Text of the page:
Coal politics: Some other races to watch on Tuesday

November 5, 2012 by Ken Ward Jr.

Republican Tom Smith, left, speaks as Democratic U.S. Sen. Bob Casey looks on during a debate between Pennsylvania’s candidates for U.S. Senate, at the WPVI-TV studio, Friday, Oct. 26, 2012, in Philadelphia.  (AP Photo/Matt Rourke)

We’ve written before on this blog about the absurdity of West Virginia’s general election campaign, in which Republican candidates are trying to paint Sen. Joe Manchin and Gov. Tomblin — both staunch coal industry supporters — as part of the Obama administration’s alleged “war on coal.”

Well, West Virginia isn’t the only place this is happening — where candidates are being targeted by the coal industry not so much because they haven’t supported coal, but because of some hard-core litmus test for how strongly you’ve supported coal or how wild your rhetoric on the issue has been.

In Pennsylvania, for example, U.S. Sen. Bob Casey has been endorsed by the United Mine Workers of America, but is facing a former coal operator challenger who says Casey is not doing enough to help the industry. Or consider Virginia, where former Gov. Tim Kaine’s bid for U.S. Senate faces similar criticism from Republican George Allen. There’s also Ohio, where GOP challenger Josh Mandel  is running the same sort of campaign against U.S. Sen. Sherrod Brown, another Democrat who, like Casey and Kaine, was endorsed by the UMWA.

Or look out in Montana, where Republican Rep. Denny Rehberg is running against Democratic incumbent Jon Tester. Rep. Rehberg, of course, is one of the major forces behind the GOP’s efforts to block the Obama administration’s rules to help prevent deadly black lung disease among the nation’s coal miners.

In Indiana, former coal geologist Richard Mourdock faces Democratic Rep. Joe Donnelly in the Senate race, and in New Mexico, coal has become a major issue in the Senate race between Democrat Martin Heinrich and GOP congresswoman Heather Wilson.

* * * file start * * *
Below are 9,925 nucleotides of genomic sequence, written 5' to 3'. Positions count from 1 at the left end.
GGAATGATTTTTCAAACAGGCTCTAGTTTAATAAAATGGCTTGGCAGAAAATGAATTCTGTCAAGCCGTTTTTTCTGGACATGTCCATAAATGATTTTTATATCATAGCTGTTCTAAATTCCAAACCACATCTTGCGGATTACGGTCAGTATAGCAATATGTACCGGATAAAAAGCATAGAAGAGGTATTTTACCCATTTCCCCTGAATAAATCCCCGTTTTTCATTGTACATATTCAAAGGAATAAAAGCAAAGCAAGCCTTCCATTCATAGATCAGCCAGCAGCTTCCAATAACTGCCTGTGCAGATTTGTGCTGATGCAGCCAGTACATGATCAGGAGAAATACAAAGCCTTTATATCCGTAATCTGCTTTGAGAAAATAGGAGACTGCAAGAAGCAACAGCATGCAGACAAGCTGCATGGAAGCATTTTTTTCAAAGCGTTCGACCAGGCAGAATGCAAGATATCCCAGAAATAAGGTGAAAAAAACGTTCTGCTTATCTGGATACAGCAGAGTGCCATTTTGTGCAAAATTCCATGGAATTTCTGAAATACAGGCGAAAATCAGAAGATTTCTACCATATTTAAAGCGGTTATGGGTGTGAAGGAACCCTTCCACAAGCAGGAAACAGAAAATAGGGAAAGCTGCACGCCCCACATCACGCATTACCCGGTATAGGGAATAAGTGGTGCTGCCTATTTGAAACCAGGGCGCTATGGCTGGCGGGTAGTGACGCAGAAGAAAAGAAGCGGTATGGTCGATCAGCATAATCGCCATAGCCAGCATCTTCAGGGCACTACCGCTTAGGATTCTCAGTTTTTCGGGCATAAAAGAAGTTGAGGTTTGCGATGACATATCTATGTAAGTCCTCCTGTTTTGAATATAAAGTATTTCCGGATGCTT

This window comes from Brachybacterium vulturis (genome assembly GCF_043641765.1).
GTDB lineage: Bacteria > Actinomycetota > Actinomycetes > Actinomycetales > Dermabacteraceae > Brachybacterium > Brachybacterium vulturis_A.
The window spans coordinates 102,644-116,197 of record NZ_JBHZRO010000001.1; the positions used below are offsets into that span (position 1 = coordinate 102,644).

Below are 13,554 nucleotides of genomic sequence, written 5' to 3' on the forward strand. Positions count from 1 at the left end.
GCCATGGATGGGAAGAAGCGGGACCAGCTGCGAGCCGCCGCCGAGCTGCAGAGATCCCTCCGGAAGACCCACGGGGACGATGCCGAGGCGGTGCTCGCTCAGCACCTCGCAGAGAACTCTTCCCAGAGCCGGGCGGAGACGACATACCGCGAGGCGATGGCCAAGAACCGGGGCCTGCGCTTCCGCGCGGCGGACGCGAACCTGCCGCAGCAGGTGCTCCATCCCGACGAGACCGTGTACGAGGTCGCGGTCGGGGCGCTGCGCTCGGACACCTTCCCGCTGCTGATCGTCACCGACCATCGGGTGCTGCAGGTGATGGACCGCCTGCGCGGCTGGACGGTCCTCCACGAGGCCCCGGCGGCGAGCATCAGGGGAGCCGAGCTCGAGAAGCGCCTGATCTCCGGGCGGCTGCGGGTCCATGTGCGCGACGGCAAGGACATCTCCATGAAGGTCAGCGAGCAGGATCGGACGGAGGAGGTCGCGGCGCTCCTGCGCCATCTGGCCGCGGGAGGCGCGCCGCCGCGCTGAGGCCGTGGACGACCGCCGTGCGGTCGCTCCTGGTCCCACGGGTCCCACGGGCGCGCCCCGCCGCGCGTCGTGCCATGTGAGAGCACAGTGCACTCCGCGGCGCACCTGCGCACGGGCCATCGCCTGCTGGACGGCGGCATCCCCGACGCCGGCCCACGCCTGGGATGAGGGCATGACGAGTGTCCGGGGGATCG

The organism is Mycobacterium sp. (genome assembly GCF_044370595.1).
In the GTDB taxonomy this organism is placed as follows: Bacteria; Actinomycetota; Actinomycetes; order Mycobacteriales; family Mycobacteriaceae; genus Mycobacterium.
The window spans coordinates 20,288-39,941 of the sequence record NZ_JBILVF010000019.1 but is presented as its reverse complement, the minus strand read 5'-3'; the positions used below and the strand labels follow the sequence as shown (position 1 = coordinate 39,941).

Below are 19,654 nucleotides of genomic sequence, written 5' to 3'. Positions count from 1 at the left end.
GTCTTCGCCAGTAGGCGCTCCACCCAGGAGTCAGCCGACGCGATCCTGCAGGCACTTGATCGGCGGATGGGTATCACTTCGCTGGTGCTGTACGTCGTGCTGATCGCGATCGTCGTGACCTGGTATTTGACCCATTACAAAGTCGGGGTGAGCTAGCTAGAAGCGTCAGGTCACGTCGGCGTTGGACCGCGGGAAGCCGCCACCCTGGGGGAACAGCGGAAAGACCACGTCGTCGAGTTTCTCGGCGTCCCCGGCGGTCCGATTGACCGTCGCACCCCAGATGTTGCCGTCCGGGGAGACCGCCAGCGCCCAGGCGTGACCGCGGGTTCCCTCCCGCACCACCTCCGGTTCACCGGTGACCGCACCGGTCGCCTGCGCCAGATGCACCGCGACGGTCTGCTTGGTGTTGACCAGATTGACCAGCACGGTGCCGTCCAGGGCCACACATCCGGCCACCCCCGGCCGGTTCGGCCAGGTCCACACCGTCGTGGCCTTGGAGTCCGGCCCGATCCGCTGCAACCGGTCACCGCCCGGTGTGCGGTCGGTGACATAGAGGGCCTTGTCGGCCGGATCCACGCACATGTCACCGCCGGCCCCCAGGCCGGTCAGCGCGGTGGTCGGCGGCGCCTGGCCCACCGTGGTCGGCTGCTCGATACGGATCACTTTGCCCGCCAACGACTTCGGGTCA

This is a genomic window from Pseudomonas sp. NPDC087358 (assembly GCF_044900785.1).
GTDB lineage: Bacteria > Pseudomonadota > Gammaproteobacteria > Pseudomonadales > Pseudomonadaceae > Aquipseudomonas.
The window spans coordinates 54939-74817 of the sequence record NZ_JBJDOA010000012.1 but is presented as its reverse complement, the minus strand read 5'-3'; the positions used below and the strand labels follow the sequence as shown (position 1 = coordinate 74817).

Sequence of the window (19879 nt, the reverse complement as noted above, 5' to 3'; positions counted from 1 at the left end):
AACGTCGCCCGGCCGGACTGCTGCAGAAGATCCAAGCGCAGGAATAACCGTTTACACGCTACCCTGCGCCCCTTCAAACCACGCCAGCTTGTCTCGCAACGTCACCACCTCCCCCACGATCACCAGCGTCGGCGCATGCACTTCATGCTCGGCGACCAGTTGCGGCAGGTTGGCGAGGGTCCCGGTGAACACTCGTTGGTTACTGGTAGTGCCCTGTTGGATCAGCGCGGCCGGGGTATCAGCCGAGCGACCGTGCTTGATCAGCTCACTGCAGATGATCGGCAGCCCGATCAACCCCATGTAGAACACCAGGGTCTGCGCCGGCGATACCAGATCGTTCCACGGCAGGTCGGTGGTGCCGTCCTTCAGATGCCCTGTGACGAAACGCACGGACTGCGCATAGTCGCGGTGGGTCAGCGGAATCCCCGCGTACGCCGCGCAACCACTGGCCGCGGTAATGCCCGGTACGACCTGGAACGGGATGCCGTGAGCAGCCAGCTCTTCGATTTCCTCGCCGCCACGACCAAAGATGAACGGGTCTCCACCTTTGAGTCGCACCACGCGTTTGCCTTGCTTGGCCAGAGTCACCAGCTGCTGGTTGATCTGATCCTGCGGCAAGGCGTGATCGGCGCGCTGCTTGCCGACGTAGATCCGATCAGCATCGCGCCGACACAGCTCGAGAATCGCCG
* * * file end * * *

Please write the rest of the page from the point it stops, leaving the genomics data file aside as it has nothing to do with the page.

No for nothing, but among those Senate races, the one in West Virginia appears to be the only place where both the mining industry and the UMWA have endorsed the same candidate. In Virginia, Ohio, Montana, Indiana and New Mexico, you have Senate candidates — all Democrats — who support coal strongly enough to win UMWA endorsement, but are being opposed by the mining companies.

There are also a couple of coalfield House races that I’ll be watching tomorrow.

First, there’s the race in Kentucky’s 6th congressional district in which Democratic Rep. Ben Chandler (endorsed by the mine workers) is being challenged by Republican Andy Barr (backed by the mine owners). In Ohio’s 6th district, Republican Rep. Bill Johnson (endorsed by the mining industry and one of the most vocal critics of Obama administration coal policies), is being challenged by UMWA-endorsed Charlie Wilson.

Down in Virginia, there’s a very interesting race in the 9th congressional district, in which UMWA-backed and Roanoke Times-endorsed Democrat Anthony Flaccavento is challenging Republican Rep. Morgan Griffith, who two years ago unseated longtime Democratic Rep. Rick Boucher, at least in part because of Boucher’s support for the cap-and-trade bill that the UMWA said contained adequate provisions to ensure coal’s survival.

2 Responses to “Coal politics: Some other races to watch on Tuesday”

  1. Phil Smith says:

    Ken: I think it’s important to point out that to earn the UMWA’s endorsement, a candidate needs to be supportive of coal MINERS, not just coal. So, we’re looking for someone who will more than stand up for coal, he/she needs to stand up for safety and health on the job, for strengthening Social Security and Medicare, for maintaining secure retirements, for keeping good jobs with good pay and benefits in America instead of shipping them overseas, for restoring the right to organize and protecting workers who choose to exercise their voice at work. That’s why I think you see such a divergence between the candidates the UMWA endorses and those the companies are pushing.

  2. Ken Ward Jr. says:

    Thanks for your comment, Phil.

Leave a Reply